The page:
So re:publica 2012 has started today. Not only with a call for freedom by Harvards Eben Moglen, but also with an interesting talk on ‘open innovation and the contribution of non-experts’ by Beth Kolko.
Here’s my summary of it: For Beth, non-experts have the skills to innovate, but lack the recognition and credentials by institutions. They are outsiders, but that also makes them great rule-breakers: think of them as both innovators and challengers of institutional experts: They form communities of disruptive technology, as they think outside the box. Plus, they are willing to embrace a re-mix approach, that is truely ‘open innovation’. Examples include hackers, builders, DIY-activists, functional engineers
Beth then introduced an example of her students building a simle to use ultrasound imaging machine for midwifes in Africa including an adapted help and learning system. This is part of her initiative ‘ShiftLabs. Low-cost solutions for low-resource health markets.’ Also of interest her project Hackademia, which is meant to explore the options for non-experts to do open innovation: community spaces, apprenticeship, semiformal learning environments like labs. Overall, I like her approach of stressing the disruption and the opennness of this kind of open innovation by the outsiders. Thats very much linked to open innovation in, what I have called ‘freedom-to-innovate centered open innovation‘.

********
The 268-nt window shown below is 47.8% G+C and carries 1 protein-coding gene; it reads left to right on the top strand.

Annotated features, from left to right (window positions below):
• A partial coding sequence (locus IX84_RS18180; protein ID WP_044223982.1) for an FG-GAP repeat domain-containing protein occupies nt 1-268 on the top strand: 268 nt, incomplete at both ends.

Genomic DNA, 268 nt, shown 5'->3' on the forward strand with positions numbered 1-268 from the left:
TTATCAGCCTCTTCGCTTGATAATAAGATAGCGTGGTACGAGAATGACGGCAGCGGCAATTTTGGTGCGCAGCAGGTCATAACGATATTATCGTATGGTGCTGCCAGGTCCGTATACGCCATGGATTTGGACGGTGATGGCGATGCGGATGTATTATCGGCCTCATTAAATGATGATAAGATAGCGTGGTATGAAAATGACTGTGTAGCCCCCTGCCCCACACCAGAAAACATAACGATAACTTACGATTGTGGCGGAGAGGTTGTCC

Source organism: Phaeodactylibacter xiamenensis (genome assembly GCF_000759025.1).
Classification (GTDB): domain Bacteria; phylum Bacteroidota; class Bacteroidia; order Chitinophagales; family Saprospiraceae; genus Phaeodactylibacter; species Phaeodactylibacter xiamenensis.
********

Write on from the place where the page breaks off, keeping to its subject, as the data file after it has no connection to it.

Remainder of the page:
More to come in the coming days (e.g. a report from a session by GIZ colleague and Ethiopian blogger Markos Lemma..
Please also check the newsfeed of my colleague Christian Gmelin on the GIZ GC21 e-academy facebook account (oups, Eben Moglen would not be happy with that link …).
Note: This text was first published on the blog of Balthas Seibold at the Alumniportal Germany (www.alumniportal-deutschland.org/en/). Check the blog ( register or login first). All blog entries represent the personal views and ideas of Balthas Seibold.